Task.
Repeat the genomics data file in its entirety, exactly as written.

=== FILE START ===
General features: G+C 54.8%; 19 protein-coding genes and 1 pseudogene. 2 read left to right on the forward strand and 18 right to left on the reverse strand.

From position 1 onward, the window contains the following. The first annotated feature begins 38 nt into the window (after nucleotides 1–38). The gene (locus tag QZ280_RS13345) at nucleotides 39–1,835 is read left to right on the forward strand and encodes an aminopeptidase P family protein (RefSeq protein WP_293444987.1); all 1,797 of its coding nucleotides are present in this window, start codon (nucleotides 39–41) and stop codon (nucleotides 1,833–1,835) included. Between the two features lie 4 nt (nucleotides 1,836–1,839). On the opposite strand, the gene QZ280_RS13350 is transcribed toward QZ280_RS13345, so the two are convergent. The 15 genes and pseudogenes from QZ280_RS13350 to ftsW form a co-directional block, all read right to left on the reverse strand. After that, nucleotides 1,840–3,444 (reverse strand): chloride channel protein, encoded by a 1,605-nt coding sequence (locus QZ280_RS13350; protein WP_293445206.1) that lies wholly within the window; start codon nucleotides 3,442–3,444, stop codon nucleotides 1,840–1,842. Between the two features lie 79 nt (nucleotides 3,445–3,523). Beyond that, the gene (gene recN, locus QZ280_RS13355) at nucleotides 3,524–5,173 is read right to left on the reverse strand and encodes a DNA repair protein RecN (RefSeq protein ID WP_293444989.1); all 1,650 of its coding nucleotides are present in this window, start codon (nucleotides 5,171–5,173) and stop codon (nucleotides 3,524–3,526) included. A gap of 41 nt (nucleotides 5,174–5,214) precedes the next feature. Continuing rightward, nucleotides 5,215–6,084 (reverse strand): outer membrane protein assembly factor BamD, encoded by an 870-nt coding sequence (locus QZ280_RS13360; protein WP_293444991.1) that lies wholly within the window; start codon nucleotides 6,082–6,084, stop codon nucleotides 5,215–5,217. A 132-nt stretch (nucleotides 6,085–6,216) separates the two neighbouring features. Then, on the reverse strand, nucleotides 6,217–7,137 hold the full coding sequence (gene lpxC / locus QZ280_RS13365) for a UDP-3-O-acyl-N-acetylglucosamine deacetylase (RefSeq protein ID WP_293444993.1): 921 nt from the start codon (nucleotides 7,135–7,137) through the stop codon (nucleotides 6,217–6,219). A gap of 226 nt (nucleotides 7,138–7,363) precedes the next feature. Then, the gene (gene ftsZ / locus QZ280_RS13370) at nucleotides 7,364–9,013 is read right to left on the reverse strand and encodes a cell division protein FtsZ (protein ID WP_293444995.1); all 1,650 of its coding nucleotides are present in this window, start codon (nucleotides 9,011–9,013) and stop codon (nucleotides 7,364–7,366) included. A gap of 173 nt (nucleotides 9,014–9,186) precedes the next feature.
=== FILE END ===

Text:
General features: G+C 54.8%; 19 protein-coding genes and 1 pseudogene. 2 read left to right on the forward strand and 18 right to left on the reverse strand.

From position 1 onward, the window contains the following. The first annotated feature begins 38 nt into the window (after nucleotides 1–38). The gene (locus tag QZ280_RS13345) at nucleotides 39–1,835 is read left to right on the forward strand and encodes an aminopeptidase P family protein (RefSeq protein WP_293444987.1); all 1,797 of its coding nucleotides are present in this window, start codon (nucleotides 39–41) and stop codon (nucleotides 1,833–1,835) included. Between the two features lie 4 nt (nucleotides 1,836–1,839). On the opposite strand, the gene QZ280_RS13350 is transcribed toward QZ280_RS13345, so the two are convergent. The 15 genes and pseudogenes from QZ280_RS13350 to ftsW form a co-directional block, all read right to left on the reverse strand. After that, nucleotides 1,840–3,444 (reverse strand): chloride channel protein, encoded by a 1,605-nt coding sequence (locus QZ280_RS13350; protein WP_293445206.1) that lies wholly within the window; start codon nucleotides 3,442–3,444, stop codon nucleotides 1,840–1,842. Between the two features lie 79 nt (nucleotides 3,445–3,523). Beyond that, the gene (gene recN, locus QZ280_RS13355) at nucleotides 3,524–5,173 is read right to left on the reverse strand and encodes a DNA repair protein RecN (RefSeq protein ID WP_293444989.1); all 1,650 of its coding nucleotides are present in this window, start codon (nucleotides 5,171–5,173) and stop codon (nucleotides 3,524–3,526) included. A gap of 41 nt (nucleotides 5,174–5,214) precedes the next feature. Continuing rightward, nucleotides 5,215–6,084 (reverse strand): outer membrane protein assembly factor BamD, encoded by an 870-nt coding sequence (locus QZ280_RS13360; protein WP_293444991.1) that lies wholly within the window; start codon nucleotides 6,082–6,084, stop codon nucleotides 5,215–5,217. A 132-nt stretch (nucleotides 6,085–6,216) separates the two neighbouring features. Then, on the reverse strand, nucleotides 6,217–7,137 hold the full coding sequence (gene lpxC / locus QZ280_RS13365) for a UDP-3-O-acyl-N-acetylglucosamine deacetylase (RefSeq protein ID WP_293444993.1): 921 nt from the start codon (nucleotides 7,135–7,137) through the stop codon (nucleotides 6,217–6,219). A gap of 226 nt (nucleotides 7,138–7,363) precedes the next feature. Then, the gene (gene ftsZ / locus QZ280_RS13370) at nucleotides 7,364–9,013 is read right to left on the reverse strand and encodes a cell division protein FtsZ (protein ID WP_293444995.1); all 1,650 of its coding nucleotides are present in this window, start codon (nucleotides 9,011–9,013) and stop codon (nucleotides 7,364–7,366) included. A gap of 173 nt (nucleotides 9,014–9,186) precedes the next feature.